SOUTH BEND, Ind. -- Steve Davis, Oklahoma's starting quarterback when it won back-to-back national championships in the 1970s, was one of two people killed when a small aircraft smashed into three homes in northern Indiana, officials said Monday.
St. Joseph County Coroner Randy Magdalinski identified the victims of Sunday's crash in South Bend as 60-year-old Steven Davis and 58-year-old Wesley Caves, both of Tulsa, Okla. An Oklahoma athletics official confirmed it was the same Davis who played for the Sooners. He spoke on condition of anonymity because the school has not yet announced the death.
Caves owned the Beechcraft Premier I twin-jet that clipped one house before slamming into two more Sunday afternoon. Caves had a pilot's license, but it was not immediately clear if he was flying the plane when it crashed.
The plane leaked enough fuel to force the evacuation of hundreds of people from surrounding homes, but most residents were allowed to return Monday morning.
Frank Sojka, 84, who lives in the first home that was struck, went back to his home Monday morning so police could retrieve some items. A total of eight homes remain under mandatory evacuation.
"I'm surprised people survived that," he said as he sat in his car with his son, waiting for police to move the barricade on his street.
Sojka said he was in the front bedroom of the home he's lived in for 55 years when he heard a loud, dull sound.
"I got up and went into the living room and I could see the sky through the ceiling and all kinds of debris in the far end of the living room," he said.
The front part of the fuselage sat wedged inside the third house just southwest of the South Bend Regional Airport, where the pilot had tried to land the plane Sunday afternoon.
Two others on board the plane survived, South Bend Assistant Fire Chief John Corthier said. South Bend Memorial Hospital spokeswoman Maggie Scroope said Monday that Jim Rogers was in serious condition and Christopher Evans was in fair condition.
A woman who neighbors said lived in the middle house that was struck, Diana McKeown, was in fair condition, Scroope said.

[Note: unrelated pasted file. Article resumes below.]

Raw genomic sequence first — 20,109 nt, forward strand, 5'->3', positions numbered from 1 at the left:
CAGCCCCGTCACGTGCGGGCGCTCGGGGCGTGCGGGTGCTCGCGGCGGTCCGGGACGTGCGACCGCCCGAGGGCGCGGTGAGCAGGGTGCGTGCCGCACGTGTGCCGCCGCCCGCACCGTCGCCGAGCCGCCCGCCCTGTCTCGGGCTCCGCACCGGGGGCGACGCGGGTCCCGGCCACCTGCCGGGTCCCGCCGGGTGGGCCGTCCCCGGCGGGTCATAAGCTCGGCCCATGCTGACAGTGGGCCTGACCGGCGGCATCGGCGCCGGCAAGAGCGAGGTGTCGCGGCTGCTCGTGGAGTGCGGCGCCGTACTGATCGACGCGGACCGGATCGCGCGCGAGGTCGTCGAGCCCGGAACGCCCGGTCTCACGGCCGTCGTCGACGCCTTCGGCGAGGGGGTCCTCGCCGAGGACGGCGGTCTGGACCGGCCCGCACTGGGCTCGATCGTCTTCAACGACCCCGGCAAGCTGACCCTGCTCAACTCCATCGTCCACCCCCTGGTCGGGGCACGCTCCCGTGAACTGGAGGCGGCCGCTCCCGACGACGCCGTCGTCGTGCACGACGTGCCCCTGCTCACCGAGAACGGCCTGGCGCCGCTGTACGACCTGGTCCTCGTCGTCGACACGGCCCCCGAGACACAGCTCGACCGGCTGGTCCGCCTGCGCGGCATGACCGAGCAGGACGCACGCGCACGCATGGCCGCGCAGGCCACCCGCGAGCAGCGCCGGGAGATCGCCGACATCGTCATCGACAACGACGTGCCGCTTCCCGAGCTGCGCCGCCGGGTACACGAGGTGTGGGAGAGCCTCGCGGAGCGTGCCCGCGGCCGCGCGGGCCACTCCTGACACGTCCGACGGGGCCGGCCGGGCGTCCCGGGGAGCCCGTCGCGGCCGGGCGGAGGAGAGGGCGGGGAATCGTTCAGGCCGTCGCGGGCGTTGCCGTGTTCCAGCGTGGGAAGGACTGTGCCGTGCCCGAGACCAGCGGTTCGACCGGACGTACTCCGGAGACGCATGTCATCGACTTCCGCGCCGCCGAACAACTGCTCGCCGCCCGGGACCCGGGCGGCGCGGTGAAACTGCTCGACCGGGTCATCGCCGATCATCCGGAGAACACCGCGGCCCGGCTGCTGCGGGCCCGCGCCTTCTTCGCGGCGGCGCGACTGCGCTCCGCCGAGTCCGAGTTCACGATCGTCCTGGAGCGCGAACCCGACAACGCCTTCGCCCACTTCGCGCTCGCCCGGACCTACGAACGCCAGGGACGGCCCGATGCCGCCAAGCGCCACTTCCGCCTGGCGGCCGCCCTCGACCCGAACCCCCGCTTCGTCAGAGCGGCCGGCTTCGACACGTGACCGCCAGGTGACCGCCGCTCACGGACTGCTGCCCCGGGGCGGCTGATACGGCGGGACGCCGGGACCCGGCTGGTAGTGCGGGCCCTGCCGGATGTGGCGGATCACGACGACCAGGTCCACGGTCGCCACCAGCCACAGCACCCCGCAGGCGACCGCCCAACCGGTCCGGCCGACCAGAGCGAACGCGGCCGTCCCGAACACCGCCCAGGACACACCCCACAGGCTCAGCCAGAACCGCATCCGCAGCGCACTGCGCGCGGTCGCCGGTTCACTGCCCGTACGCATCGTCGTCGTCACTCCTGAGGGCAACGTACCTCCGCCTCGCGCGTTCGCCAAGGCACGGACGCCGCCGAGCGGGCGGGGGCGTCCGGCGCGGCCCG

The plane began its journey in Tulsa, Okla. It is registered to 7700 Enterprises in Helena, Mont., which does business in Tulsa as DigiCut Systems and is owned by Caves. Spoo said he did not know the connection between Davis and Caves.
"He absolutely loved getting in the air," Spoo said of Davis.
Davis went 32-1-1 as the Sooners' starter from 1973 to 1975, starting every game of Barry Switzer's first three seasons as head coach. Oklahoma tied Southern California in the second game of the 1973 season, and then ran off 28 straight victories with Davis under center. The Sooners went 11-0 in 1974. They won the national title again the following year after going 11-1.
Davis had joined the about 3,600-member congregation a couple of decades ago, but his travels and work took him elsewhere, Spoo said. He noted that in the last few years, Davis had become a more active member of the church.
"As followers of Jesus, we have two commands: One is to love God; the other is to love people, and Steve fulfilled those commands with excellence," he said.
Mike Daigle, executive director of the St. Joseph County Airport Authority, said the plane attempted a landing at the South Bend airport about 4:15 p.m., then went back up and maneuvered south to try another landing, but eight minutes later, the airport learned the plane was no longer airborne.
He provided no information to indicate if the pilot said the plane was experiencing mechanical trouble.
Daigle said Monday he has no firsthand knowledge about what caused the crash.
National Transportation Safety Board investigator Todd Fox said late Sunday the agency will be looking for the cause of the crash and "to identify and remedy any issues that could have prevented this accident."
Latzke reported from Oklahoma City.
Associated Press writers Justin Juozapavicius in Tulsa, Okla., Ken Kusmer and Pam Engel in Indianapolis, and Chuck Bartels in Little Rock, Ark., contributed to this report.